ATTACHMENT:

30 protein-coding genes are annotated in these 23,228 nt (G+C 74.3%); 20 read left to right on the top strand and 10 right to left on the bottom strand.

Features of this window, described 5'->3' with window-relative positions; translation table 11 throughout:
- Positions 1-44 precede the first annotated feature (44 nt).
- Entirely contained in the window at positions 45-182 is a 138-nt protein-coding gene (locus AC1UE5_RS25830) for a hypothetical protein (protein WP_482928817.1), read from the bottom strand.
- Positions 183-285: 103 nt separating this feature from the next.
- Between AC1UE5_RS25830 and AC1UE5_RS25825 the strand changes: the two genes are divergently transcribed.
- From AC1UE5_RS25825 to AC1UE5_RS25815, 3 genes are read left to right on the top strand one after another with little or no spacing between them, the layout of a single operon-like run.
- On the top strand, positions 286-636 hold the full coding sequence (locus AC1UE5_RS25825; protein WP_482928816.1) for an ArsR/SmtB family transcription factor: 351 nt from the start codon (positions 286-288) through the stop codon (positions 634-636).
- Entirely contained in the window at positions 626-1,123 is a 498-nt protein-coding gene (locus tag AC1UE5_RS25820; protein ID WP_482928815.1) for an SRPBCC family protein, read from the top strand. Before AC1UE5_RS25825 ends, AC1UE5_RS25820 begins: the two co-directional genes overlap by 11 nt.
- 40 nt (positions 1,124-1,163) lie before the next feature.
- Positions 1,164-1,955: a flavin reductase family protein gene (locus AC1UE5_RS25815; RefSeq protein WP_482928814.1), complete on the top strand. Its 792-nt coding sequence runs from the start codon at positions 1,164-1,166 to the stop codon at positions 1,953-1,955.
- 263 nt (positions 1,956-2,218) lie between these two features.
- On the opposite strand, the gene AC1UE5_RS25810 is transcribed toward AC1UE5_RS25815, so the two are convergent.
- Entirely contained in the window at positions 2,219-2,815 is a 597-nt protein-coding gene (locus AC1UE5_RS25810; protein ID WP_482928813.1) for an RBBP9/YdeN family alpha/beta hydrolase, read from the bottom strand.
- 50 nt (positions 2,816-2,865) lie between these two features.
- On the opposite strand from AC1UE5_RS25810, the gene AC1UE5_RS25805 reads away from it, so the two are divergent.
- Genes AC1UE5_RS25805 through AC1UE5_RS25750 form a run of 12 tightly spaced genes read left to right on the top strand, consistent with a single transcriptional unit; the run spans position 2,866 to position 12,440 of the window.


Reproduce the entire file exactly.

30 protein-coding genes are annotated in these 23,228 nt (G+C 74.3%); 20 read left to right on the top strand and 10 right to left on the bottom strand.

Features of this window, described 5'->3' with window-relative positions; translation table 11 throughout:
- Positions 1-44 precede the first annotated feature (44 nt).
- Entirely contained in the window at positions 45-182 is a 138-nt protein-coding gene (locus AC1UE5_RS25830) for a hypothetical protein (protein WP_482928817.1), read from the bottom strand.
- Positions 183-285: 103 nt separating this feature from the next.
- Between AC1UE5_RS25830 and AC1UE5_RS25825 the strand changes: the two genes are divergently transcribed.
- From AC1UE5_RS25825 to AC1UE5_RS25815, 3 genes are read left to right on the top strand one after another with little or no spacing between them, the layout of a single operon-like run.
- On the top strand, positions 286-636 hold the full coding sequence (locus AC1UE5_RS25825; protein WP_482928816.1) for an ArsR/SmtB family transcription factor: 351 nt from the start codon (positions 286-288) through the stop codon (positions 634-636).
- Entirely contained in the window at positions 626-1,123 is a 498-nt protein-coding gene (locus tag AC1UE5_RS25820; protein ID WP_482928815.1) for an SRPBCC family protein, read from the top strand. Before AC1UE5_RS25825 ends, AC1UE5_RS25820 begins: the two co-directional genes overlap by 11 nt.
- 40 nt (positions 1,124-1,163) lie before the next feature.
- Positions 1,164-1,955: a flavin reductase family protein gene (locus AC1UE5_RS25815; RefSeq protein WP_482928814.1), complete on the top strand. Its 792-nt coding sequence runs from the start codon at positions 1,164-1,166 to the stop codon at positions 1,953-1,955.
- 263 nt (positions 1,956-2,218) lie between these two features.
- On the opposite strand, the gene AC1UE5_RS25810 is transcribed toward AC1UE5_RS25815, so the two are convergent.
- Entirely contained in the window at positions 2,219-2,815 is a 597-nt protein-coding gene (locus AC1UE5_RS25810; protein ID WP_482928813.1) for an RBBP9/YdeN family alpha/beta hydrolase, read from the bottom strand.
- 50 nt (positions 2,816-2,865) lie between these two features.
- On the opposite strand from AC1UE5_RS25810, the gene AC1UE5_RS25805 reads away from it, so the two are divergent.
- Genes AC1UE5_RS25805 through AC1UE5_RS25750 form a run of 12 tightly spaced genes read left to right on the top strand, consistent with a single transcriptional unit; the run spans position 2,866 to position 12,440 of the window.